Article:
A Timeline of Bulloch County History
February 8, 1796
Bulloch County was Established
Bulloch County was created from Bryan and Screven counties by an act of the General Assembly (Ga. Laws 1796, p. 14). Georgia’s 21st county was named for Archibald Bulloch, Georgia’s first provisional governor (1776-1777). The county was considered one of Georgia's largest at that time.
Image courtesy of Hargrett Rare Book and Manuscript Library, University of Georgia Libraries
Archibald Bulloch was a Revolutionary soldier, a leader of Georgia's Liberty Party, and the state's first chief executive and commander in chief.
December 9, 1803
Statesboro, Georgia became Incorporated
In 1801, George Sibbald of Augusta donated a 9,301-acre (37.64 km2) tract for a centrally located county seat for the growing agricultural community of Bulloch County. In 1803, Georgia legislature created the town of "Statesborough" using this land.
Statesboro was designated as the seat for Bulloch County and a wooden courthouse was built.
Image courtesy of of GeorgiaInfo.Galileo.usg.edu
Detail from Map of Georgia, ca. 1822
Statesboro Replaced 1st Courthouse
In 1807, the first courthouse was replaced by a larger wooden building, which served until burned during Sherman's March to the Sea in 1864.
Portal, Georgia became Incorporated
Photo of downtown Portal, Georgia, 2011
December 4, 1864
Sherman's March to the Sea
December 4, 1864, Statesboro, Georgia, is the first major town visited by the Right Wing of Sherman's Army in almost two weeks.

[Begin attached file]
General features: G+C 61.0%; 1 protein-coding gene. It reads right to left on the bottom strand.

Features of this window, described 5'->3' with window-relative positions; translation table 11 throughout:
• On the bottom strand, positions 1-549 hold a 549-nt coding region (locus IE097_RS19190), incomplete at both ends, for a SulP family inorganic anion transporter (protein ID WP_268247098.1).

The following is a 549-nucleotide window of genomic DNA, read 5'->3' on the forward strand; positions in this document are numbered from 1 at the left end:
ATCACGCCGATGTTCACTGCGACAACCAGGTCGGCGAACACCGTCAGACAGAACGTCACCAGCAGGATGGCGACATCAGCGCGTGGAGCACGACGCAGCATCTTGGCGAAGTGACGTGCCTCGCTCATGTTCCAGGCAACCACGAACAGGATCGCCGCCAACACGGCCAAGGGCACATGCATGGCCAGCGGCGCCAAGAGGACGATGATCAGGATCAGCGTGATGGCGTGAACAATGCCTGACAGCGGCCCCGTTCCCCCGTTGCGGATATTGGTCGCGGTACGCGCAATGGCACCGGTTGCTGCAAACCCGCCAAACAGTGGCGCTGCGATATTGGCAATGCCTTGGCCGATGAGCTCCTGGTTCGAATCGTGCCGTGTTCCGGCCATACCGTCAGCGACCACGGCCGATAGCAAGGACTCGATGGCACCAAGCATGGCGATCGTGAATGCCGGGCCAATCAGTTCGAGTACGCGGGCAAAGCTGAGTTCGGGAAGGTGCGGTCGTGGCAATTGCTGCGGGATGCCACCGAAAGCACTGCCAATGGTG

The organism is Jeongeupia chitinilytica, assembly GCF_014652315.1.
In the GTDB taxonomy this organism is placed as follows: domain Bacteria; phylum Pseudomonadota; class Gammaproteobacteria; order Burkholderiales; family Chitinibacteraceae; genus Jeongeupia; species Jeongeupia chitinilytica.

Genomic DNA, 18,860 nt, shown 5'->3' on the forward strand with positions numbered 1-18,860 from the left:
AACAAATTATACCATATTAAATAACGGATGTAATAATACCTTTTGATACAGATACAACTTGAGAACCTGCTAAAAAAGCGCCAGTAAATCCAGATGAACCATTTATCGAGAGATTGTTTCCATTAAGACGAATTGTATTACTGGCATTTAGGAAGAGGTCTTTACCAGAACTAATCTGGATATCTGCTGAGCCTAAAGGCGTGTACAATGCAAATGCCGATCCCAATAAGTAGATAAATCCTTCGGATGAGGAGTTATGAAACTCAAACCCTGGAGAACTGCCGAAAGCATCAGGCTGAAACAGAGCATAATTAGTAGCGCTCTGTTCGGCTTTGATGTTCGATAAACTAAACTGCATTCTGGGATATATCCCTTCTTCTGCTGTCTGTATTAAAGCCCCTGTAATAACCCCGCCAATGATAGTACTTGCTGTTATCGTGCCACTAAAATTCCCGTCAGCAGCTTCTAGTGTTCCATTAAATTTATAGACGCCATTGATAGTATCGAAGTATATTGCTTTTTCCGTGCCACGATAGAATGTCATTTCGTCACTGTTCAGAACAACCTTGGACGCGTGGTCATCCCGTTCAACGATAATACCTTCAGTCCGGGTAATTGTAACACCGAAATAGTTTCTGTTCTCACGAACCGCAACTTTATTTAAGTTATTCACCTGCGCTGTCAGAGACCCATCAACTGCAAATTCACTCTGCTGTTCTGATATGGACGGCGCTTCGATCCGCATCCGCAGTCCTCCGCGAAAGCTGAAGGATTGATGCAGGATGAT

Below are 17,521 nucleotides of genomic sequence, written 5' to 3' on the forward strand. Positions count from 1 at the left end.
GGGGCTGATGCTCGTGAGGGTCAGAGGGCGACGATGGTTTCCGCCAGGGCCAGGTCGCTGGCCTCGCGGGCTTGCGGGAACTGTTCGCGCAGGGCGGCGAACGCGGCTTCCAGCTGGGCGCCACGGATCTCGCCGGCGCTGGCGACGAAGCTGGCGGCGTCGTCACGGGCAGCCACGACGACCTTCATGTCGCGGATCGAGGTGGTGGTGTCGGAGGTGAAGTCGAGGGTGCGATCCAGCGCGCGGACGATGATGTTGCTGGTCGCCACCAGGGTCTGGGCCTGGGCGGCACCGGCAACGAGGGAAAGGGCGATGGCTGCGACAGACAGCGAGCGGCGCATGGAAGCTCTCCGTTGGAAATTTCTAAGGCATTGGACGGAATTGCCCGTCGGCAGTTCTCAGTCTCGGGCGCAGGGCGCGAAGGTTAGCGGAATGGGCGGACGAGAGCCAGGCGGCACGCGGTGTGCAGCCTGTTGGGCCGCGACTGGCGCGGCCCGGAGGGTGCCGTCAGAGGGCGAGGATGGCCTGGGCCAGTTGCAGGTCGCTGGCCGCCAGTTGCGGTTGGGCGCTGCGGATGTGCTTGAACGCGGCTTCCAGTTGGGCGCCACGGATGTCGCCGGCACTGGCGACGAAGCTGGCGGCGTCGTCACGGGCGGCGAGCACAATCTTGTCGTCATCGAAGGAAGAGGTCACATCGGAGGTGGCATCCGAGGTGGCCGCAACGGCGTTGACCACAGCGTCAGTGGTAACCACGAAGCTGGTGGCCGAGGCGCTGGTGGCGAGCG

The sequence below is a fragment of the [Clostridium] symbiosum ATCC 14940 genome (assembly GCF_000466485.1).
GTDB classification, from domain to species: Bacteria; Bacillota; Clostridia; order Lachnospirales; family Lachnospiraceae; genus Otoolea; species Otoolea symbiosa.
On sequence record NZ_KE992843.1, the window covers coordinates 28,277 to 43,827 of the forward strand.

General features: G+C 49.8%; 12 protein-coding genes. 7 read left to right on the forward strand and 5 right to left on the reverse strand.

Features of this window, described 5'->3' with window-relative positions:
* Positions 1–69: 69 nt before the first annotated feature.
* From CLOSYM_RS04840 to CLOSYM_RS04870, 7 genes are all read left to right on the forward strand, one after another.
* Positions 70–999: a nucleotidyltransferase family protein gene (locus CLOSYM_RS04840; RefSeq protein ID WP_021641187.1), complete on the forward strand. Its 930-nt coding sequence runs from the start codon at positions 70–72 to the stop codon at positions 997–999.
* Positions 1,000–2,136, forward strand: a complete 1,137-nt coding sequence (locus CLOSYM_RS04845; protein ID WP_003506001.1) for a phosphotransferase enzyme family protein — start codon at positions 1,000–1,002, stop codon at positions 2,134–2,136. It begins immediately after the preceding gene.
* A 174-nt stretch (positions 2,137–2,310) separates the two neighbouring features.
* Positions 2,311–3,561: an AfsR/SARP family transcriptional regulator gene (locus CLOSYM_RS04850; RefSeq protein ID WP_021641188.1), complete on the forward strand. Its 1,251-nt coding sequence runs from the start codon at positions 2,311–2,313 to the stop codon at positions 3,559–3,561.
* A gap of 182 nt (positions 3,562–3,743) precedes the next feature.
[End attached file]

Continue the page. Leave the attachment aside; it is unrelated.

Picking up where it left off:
During the Civil War and General William T. Sherman's famous march to the sea, a union officer asked a saloon proprietor for directions to Statesboro. The proprietor replied, "You are standing in the middle of town." The soldiers destroyed only the courthouse—a crude log structure that doubled as a barn when court was not in session.
General William T. Sherman
Image courtesy of Library of Congress
Prints and Photographs Division
Sherman's March to the Sea through Central Georgia
Earliest known photograph of the Willow Hill School, circa 1900.
Willow Hill School
In 1874, nine years after the Civil War ended, a group of former slaves of the Riggs, Donaldson, Parrish, and Hall families founded the Willow Hill School to serve the area’s black children.
Georgia Ann Riggs, age 15 and a former slave, was the first teacher.
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Image courtesy of The Willow Hill Heritage
and Renaissance Center
Present-Day Courthouse Built
In 1866, the legislature authorized county officials to levy a tax for rebuilding the courthouse. Proceeds of this tax were used to build a two-story wooden building, which served until the present courthouse was built in 1894.
Sea Island Cotton makes name for Bulloch County
In 1903, Bulloch County was the largest sea island cotton-producing county in the world.
Cotton-filled wagons at the Brannen and Smith Statesboro Ginnery.
1913–1914, Vanishing Georgia
Georgia Division of Archives and History
Office of Secretary of State
Will Cato & Paul Reed are lynched
Cato and Reed are lynched for the murder of the Hodges Family in a case that is covered across the nation as the country debates its legacy of violent vigilantes targeting primarily African Americans.
Brooklet, Georgia was Incorporated
Bank of Statesboro
Bank of Statesboro was constructed for $21,500 on the corner of Seibald and
East Main Street in Statesboro.
Statesboro Bank, c. 1920
In 1928, the tobacco industry opened in Statesboro.
It was not until 1938 that the market had annual sales in excess of one million dollars
W. Lawton Brannen examines his tobacco crop.
Register, Georgia was Incorporated